November 14, 2014
NS3326D: Professional Role Development
“No one was ever able to teach who was not able to learn”- Florence Nightingale. A nursing preceptor’s role is to guide new nurses in the transition from nursing student to a professional nurse by acting as a role model (Potter, Perry, Stockert, & Hall, 2013). A professor or an instructor can be defined as being a preceptor because their role is to guide, teach and prepare their students about particular information that is vital to surviving in the adult world. A registered nurse would be an example of a preceptor in the nursing field because they have a license to practice. “The nursing preceptor arranges for clinical space and a variety of clinical patient encounters within rotation to ensure the student receives a wide clinical experience” (Nursing, 2010). Preceptors are experts in nursing because they have years of experience and have a significant amount of knowledge. They are professionals who take on the responsibility to train and prepare new graduate nurses to seek more competencies in their area of interest in the health care setting. Discussion
Nurse preceptors can have a good reputation or a bad reputation. In order for a preceptor to be effective in their roles, one has to support a new nurse through the phases of transition: honeymoon, reality shock, recovery and resolution (Garneau, & Zerwekh, 2012). A survey of new graduate nurses was conducted by the University of Memphis about what traits were most important for a nurse preceptor. According to this survey, a nurse preceptor “allows hands on experience; welcomes interns and is prepared and ready to precept; remembers what it was like to be an intern; patient, supportive and encouraging; knowledgeable, confident, and enthusiastic about continuing their own learning; energetic and enthusiastic about one’s career; models good organization and time management; has high expectations of intern; has integrity and respect for all people; and demonstrates professional ethics” (Characteristics, 2014). Nursing preceptors are responsible for molding, shaping, educating and mentoring students into nurses (Scott, 2005). A preceptor needs to be a planner, coach, advocate, evaluator, cheerleader and role model for new nurses, regardless of their level on Benner’s model. Goals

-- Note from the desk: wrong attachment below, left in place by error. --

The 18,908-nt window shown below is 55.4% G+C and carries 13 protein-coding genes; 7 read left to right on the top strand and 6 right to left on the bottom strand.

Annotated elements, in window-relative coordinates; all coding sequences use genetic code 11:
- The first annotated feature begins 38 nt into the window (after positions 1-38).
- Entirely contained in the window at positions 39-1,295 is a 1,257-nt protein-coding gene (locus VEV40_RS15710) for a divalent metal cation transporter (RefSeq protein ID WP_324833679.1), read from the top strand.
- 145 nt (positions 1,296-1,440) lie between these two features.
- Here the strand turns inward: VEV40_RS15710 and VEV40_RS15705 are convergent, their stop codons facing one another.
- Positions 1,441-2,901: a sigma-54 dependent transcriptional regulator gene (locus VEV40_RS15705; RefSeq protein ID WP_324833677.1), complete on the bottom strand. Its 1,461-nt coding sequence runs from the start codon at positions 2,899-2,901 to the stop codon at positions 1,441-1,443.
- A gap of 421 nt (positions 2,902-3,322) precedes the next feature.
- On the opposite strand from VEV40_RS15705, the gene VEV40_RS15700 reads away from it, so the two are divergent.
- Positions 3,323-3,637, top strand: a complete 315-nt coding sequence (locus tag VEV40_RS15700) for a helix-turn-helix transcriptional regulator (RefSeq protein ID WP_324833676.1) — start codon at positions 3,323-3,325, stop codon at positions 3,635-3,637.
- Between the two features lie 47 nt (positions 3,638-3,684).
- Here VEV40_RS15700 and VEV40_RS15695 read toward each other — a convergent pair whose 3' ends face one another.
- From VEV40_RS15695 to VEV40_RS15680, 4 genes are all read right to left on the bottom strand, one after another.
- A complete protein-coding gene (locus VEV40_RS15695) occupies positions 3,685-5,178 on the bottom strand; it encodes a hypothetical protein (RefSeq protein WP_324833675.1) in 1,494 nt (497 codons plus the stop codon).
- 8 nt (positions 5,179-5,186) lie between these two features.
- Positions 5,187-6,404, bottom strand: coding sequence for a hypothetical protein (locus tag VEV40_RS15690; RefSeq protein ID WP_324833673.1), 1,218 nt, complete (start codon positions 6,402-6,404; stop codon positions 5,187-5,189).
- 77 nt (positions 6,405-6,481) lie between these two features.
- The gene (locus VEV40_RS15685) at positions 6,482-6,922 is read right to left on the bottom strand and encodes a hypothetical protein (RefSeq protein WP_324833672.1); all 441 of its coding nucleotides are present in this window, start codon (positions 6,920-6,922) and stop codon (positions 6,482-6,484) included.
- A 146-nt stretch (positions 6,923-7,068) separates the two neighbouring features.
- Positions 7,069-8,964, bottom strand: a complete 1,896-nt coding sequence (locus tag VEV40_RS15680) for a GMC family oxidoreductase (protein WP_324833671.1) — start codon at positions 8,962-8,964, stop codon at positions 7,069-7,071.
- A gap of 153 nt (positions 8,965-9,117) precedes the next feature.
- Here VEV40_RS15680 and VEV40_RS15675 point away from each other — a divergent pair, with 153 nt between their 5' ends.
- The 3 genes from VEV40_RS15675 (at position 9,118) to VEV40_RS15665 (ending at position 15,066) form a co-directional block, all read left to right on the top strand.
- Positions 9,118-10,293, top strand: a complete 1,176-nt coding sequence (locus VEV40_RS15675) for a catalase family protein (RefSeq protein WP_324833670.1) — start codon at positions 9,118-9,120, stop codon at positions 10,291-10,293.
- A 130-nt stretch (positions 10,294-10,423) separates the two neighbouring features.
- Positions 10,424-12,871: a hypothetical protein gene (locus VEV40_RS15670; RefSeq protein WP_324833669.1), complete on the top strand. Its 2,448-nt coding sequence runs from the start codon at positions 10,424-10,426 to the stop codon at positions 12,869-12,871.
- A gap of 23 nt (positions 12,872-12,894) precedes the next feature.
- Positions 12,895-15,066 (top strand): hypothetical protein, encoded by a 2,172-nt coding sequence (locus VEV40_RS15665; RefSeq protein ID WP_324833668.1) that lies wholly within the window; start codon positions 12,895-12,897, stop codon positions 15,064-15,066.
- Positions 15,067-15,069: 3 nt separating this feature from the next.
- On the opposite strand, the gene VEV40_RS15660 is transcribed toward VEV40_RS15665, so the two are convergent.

There are many goals of preceptor programs. Preceptor programs assist students in making a smooth transition from novice to an entry level position, such as a beginner. A smooth transition focuses on improving patient care, skills and reducing the occurrence of role practice (Ulrich, 2012). Another goal is for the students to gain clinical experience and critical thinking skills by practicing treatments, planning, organizing and acquiring priority-setting skills under supervision. Nurse preceptor programs provide that smooth transition by requiring numerous clinical hours and completing competency skills by providing learning opportunities, in which will follow accountability and growth professionally. Nurse Preceptors in relation to Benner’s Model
The Benner’s Model helps determine what level of competency a nurse has. It is made up of novice, advanced beginner, competent, proficient, and expert. A novice could be a nursing student who has had no experience. A novice will follow rules and procedures step by step. An advanced beginner can demonstrate performance but still rely on past experiences to perform practices. A competent nurse has a few years of experience in the health field (Benner, 1984). They may be able to practice the same skills as a proficient nurse, but they lack the speed that a proficient nurse displays. "The expert performer no longer relies on an analytic principle (rule, guideline, and maxim) to connect her or his understanding of the situation to an appropriate action (Benner, 1984). Nurse...
References: Characteristics of Effective Preceptors. (n.d). Retrieved November 16, 2014, from http://www.memphis.edu/hss/clnt/pdfs/MS-ClinicalNutrition-PreceptorCharacteristics.pdf
Nursing Preceptor Training. (2010, May 4). Retrieved November 9, 2014, from http://www.ehow.com/about_6464443_nursing-preceptor-training.html?ref=Track2&utm_source=ask
Garneau, A. & Zerwekh, J., (2012). Nursing today: transitions and trends (7th ed.) St.Louis, MO: Elsevier
Potter, P.A., & Perry, A.G., Stockert, P.A., & Hall, A.M. (2013) Fundamentals of Nursing (8th ed.). St. Louis, MO: Elsevier
Scott, K. (2005, March 2). The Effective Nurse Preceptor. Advance Health Network for Nurses.
Ulrich, B. (2012). The Preceptor Role. In Mastering precepting a nurse 's handbook for success. Indianapolis, IN: Sigma Theta Tau International.
Benner, P. (1984). From novice to expert: Excellence and power in clinical nursing practice. Menlo Park, CA: Addison-Wesley Publishing Company
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